This research was funded by the European Community’s Fifth Framework Programme (FP5-IST) under project ID [2000–25044]-Space and airborne mined area reduction tools (SMART) and Project ID [2000–25300]-Airborne Minefield Area Reduction (ARC); the European Community’s Seventh Framework Programme (FP7-SECURITY—Specific Programme ‘Cooperation: Security’), under grant agreement No. [284747]-Toolbox implementation for removal of antipersonnel mines, submunitions and UXO (TIRAMISU); the Ministry of Science and Education of the Republic of Croatia under the programme Technology Projects (TP): Project ID [TP-06/0007-01] Multi-sensor Airborne Reconnaissance and Surveillance in Crisis Situations and Environmental Protection; the Office of Weapons Removal and Abatement in the U.S. Department through International Trust Fund for Demining and Mine Victims Assistance, Ig, Slovenia for projects Deployment of the Decision Support System for Mine Suspected Area Reduction project and Deployment of the Decision Support System for Mine Suspected Area Reduction in Bosnia and Herzegovina; Mine action after the floods—regional synergy in emergency response, technology development and capacity building, regional project of mine action centers of Bosnia and Herzegovina, Croatia, and Serbia, supported by Croatian Ministry for Foreign and European Affairs. HCR Centre for Testing, Development and Training Ltd. July 2014. The authors are especially grateful to the following people (listed in alphabetical order) who also participated in the module development and implementation: Tomislav Ban, Krešimir Božičković, Anna Brook, Tomislav Ciceli, Zlatko Čandjar, Željko Furjan, Dubravko Gajski, Hrvoje Gold, Čedomil Gros, Tihomir Kičimbači, Marko Krajnović, Davol Laura, Čedo Matić, Josipa Bogunović, Nikola Pavković, Zeljko Pračić, Goran Skelac, Silvio Šemanjski, Ivan Šteker, Tajmin Tadić, Tomislav Vondraček, Željko Tkalčević, Mile Tomić, Roman Turšič, Dejan Vuletić, Sabine Vanhuysse, Yann Yvinec, pilots and technicians of the Croatian Air Force, the Bosnia and Herzegovina Air Force and the RPAS and blimp pilots who participated in these projects.

Conflicts of Interest

The authors declare no conflict of interest.

References

  1. Human Rights Watch. Landmine Monitor Report: Toward a Mine-Free World; International Campaign to Ban Landmines: Washington, DC, USA, 1999. [Google Scholar]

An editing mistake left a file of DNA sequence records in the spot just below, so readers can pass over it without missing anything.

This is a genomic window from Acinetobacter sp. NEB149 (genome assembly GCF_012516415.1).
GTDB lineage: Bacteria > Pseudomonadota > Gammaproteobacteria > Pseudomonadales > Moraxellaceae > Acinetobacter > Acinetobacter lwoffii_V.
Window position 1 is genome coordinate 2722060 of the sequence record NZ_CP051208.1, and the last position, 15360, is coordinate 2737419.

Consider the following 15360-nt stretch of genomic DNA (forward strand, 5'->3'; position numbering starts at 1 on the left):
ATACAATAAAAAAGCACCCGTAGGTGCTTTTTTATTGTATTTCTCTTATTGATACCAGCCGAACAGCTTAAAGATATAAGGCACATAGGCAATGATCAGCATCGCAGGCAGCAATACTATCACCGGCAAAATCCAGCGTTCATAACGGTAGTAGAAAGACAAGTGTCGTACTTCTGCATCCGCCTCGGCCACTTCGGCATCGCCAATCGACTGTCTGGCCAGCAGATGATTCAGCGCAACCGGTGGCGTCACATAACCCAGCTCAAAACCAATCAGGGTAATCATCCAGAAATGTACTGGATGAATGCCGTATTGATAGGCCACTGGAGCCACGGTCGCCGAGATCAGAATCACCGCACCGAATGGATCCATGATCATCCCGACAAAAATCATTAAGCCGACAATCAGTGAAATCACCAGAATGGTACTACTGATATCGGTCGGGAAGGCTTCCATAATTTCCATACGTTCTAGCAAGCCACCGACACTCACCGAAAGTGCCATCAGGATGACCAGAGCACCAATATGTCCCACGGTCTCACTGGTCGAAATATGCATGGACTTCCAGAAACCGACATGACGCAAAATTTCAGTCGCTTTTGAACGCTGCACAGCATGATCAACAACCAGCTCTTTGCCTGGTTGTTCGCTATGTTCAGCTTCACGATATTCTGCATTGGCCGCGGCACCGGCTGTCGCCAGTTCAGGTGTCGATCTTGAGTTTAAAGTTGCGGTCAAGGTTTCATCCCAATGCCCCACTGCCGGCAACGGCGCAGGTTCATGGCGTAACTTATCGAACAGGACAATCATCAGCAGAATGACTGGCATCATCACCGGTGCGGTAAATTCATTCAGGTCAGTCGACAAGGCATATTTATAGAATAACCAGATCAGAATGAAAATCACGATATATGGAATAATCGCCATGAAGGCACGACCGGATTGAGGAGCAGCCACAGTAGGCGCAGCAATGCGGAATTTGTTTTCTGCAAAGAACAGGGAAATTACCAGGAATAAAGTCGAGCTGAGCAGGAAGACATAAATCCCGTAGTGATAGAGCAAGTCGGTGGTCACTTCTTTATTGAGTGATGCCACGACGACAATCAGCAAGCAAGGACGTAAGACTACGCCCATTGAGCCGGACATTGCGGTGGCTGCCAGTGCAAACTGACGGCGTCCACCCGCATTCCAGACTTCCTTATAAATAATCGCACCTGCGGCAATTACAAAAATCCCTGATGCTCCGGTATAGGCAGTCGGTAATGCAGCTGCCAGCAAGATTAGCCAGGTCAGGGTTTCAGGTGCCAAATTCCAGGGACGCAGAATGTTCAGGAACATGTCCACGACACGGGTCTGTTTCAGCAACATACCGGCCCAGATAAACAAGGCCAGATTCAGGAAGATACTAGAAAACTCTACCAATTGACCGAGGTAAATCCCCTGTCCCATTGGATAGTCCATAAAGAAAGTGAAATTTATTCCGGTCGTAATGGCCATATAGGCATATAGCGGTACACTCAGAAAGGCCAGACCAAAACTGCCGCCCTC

2. IMAS 04.10. Glossary of Mine Action Terms, Definitions and Abbreviations, 2nd ed.; United Nations Mine Action Service (UNMAS): New York, NY, USA, 2014; Available online: https://www.mineactionstandards.org/fileadmin/MAS/documents/imas-international-standards/english/series-04/IMAS-04-10-Ed2-Am3.pdf (accessed on 25 September 2019).
  3. Maathuis, B.H.P. Remote Sensing Based Detection of Minefields. Geocarto Int. 2003, 18, 51–60. [Google Scholar] [CrossRef]
  4. IMAS 08.10. General Mine Action Assessment, 2nd ed.; United Nations Mine Action Service (UNMAS): New York, NY, USA, 2003; Available online: https://www.mineactionstandards.org/fileadmin/MAS/documents/imas-international-standards/english/series-08/IMAS-08-10-Ed2-Am1.pdf (accessed on 25 September 2019).
  5. IMAS 04.20. Technical Survey, 2nd ed.; United Nations Mine Action Service (UNMAS): New York, NY, USA, 2010; Available online: https://www.mineactionstandards.org/fileadmin/MAS/documents/nmas-national-standards/sri-lanka/SLNMAS_04-20_-_Technical_Survey.pdf (accessed on 25 September 2019).
  6. Bajić, M.; Matic, C.; Krtalić, A.; Candjar, Z.; Vuletic, D. Research of the Mine Suspected Area; HCR Centre for Testing, Development and Training Ltd.: Zagreb, Croatia, 2011; ISBN 978-953-99879-7-6. Available online: https://www.ctro.hr/hr/publikacije (accessed on 25 September 2019).
  7. Matić, Č.; Laura, D.; Turšić, R.; Krtalić, A. Analytical Assessment for the Process of Collecting Additional Data on a Suspected Hazardous Area in Humanitarian Demining; CROMAC-CTDT Ltd.: Zagreb, Croatia, 2014; Available online: http://www.fp7-tiramisu.eu/sites/fp7-tiramisu.eu/files/publications/Analytical%20assessment%20for%20the%20process%20of%20collecting%20additional%20data%20on%20a%20suspected%20hazardous%20area%20in%20humanitarian%20demining.pdf (accessed on 25 September 2019).
  8. Van Genderen, J.; Maathuis, B. Pilot Project for Airborne Mine-field Detection in Mozambique (Angola Project), EC-DG8, UK, The Netherlands, Luxembourg, Sweden, UK, Portugal, Belgium, Germany, Norway. 1999. [Google Scholar]